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United States of America v. Arman Sharopetrosian Et. Al

September 8, 2011


The opinion of the court was delivered by: David O. Carter United States District Judge


Before the Court is Defendant Arman Sharopetrosian's Motion to Suppress the evidence obtained against him as a result of a wiretap issued on July 17, 2009 and extended on August 14, 2009, on the grounds that the issuance of the wiretap did not comply with the requirements of 18 U.S.C. § 2518(1)(c) ("Motion to Suppress") (Docket 281). Sharopetrosian is joined in his Motion to Suppress by Defendants Angus Brown (Docket 286), Lewellyn Cox (Docket 290), and Virgine Gasparian (Docket 331) (Sharopetrosian, Brown, Cox, and Gasparian referred to collectively as "Moving Defendants"). After considering all of the relevant written submissions,*fn1 as well as oral argument, the Court DENIES the Motion to Suppress.


On July 17, 2009, the Hon. Stephen V. Wilson granted the Government's 138-page application for a wiretap on a telephone allegedly smuggled into prison by Arman Sharopetrosian, a target of the Government's investigation into the alleged criminal enterprise known as "Armenian Power." The wiretap was extended on August 14, 2009. Mr. Sharopetrosian, along with the rest of the Moving Defendants (whose conversations apparently were intercepted as part of the wiretap), now moves to suppress the evidence gleaned from the wiretap on the grounds that the wiretap was issued in violation of 18 U.S.C. § 2518(1)(c).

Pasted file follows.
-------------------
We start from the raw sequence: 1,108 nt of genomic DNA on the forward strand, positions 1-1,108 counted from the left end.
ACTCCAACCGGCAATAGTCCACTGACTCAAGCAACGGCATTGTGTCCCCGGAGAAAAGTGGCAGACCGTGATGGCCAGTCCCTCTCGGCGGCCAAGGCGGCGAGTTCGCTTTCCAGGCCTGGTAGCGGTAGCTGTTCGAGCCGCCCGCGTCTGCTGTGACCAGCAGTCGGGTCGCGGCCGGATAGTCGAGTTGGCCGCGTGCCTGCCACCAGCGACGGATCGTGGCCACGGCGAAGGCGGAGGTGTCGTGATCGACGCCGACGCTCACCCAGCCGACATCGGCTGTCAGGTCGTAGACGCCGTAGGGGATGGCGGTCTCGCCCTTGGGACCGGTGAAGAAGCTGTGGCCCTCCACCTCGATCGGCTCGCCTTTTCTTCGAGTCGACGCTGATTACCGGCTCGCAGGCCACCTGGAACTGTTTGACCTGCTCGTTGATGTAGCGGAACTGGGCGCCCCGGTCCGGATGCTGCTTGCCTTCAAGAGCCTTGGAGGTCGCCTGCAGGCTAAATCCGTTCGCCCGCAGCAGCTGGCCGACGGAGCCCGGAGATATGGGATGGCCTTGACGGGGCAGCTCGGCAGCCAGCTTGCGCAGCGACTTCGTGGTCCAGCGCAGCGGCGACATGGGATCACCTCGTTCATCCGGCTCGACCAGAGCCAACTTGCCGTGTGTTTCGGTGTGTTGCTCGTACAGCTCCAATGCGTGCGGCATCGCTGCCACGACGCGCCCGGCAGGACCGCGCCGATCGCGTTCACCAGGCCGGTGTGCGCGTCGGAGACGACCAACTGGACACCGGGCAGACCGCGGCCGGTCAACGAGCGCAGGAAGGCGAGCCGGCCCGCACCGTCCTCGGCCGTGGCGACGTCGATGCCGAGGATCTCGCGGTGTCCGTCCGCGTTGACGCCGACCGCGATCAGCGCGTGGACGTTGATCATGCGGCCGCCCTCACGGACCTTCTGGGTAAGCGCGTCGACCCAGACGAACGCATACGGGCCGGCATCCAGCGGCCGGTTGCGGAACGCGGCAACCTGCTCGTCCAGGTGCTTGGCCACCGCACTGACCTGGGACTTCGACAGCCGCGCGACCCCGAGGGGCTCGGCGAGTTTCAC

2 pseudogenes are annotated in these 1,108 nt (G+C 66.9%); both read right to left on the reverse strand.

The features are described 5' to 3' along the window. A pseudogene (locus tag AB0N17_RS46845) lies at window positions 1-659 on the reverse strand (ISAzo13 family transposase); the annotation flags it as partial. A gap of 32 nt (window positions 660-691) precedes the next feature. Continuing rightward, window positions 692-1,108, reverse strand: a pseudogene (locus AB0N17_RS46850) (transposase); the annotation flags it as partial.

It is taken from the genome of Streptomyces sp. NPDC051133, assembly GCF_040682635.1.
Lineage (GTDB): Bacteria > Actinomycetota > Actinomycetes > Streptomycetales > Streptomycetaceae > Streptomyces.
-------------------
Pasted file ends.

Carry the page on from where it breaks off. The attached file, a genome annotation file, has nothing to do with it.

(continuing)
In order for a district court to authorize a wiretap, the government must prove both that the wiretap is supported by probable cause and that the issuance of the wiretap is necessary. United States v. Garcia-Villalba, 585 F.3d 1223, 1227 (9th Cir. 2009). A district court evaluating the decision of another district judge to authorize a wiretap, must make a de novo review of whether a "full and complete statement" of facts was submitted to the issuing judge in support of the wiretap. United States v. Rivera, 527 F.3d 891, 898 (9th Cir. 2008). In considering whether the affidavit in support of the wiretap contains a "full and complete statement" of facts, the court must "assess whether the affidavit attests that adequate investigative techniques were exhausted before the wiretap order was sought or that such methods reasonably appeared unlikely to succeed or too dangerous." Id. In order to satisfy this standard, an affidavit must explain the failure of alternative investigative techniques in reasonable, "case-specific" detail. Id. at 899-90. After making a de novo determination of whether the affidavit provided to the judge issuing the wiretap contained a "full and complete statement," the court reviews the issuing judge's finding that a wiretap was necessary for abuse of discretion. United States v. Canales-Gomez, 358 F.3d 1221, 1225 (9th Cir. 2005).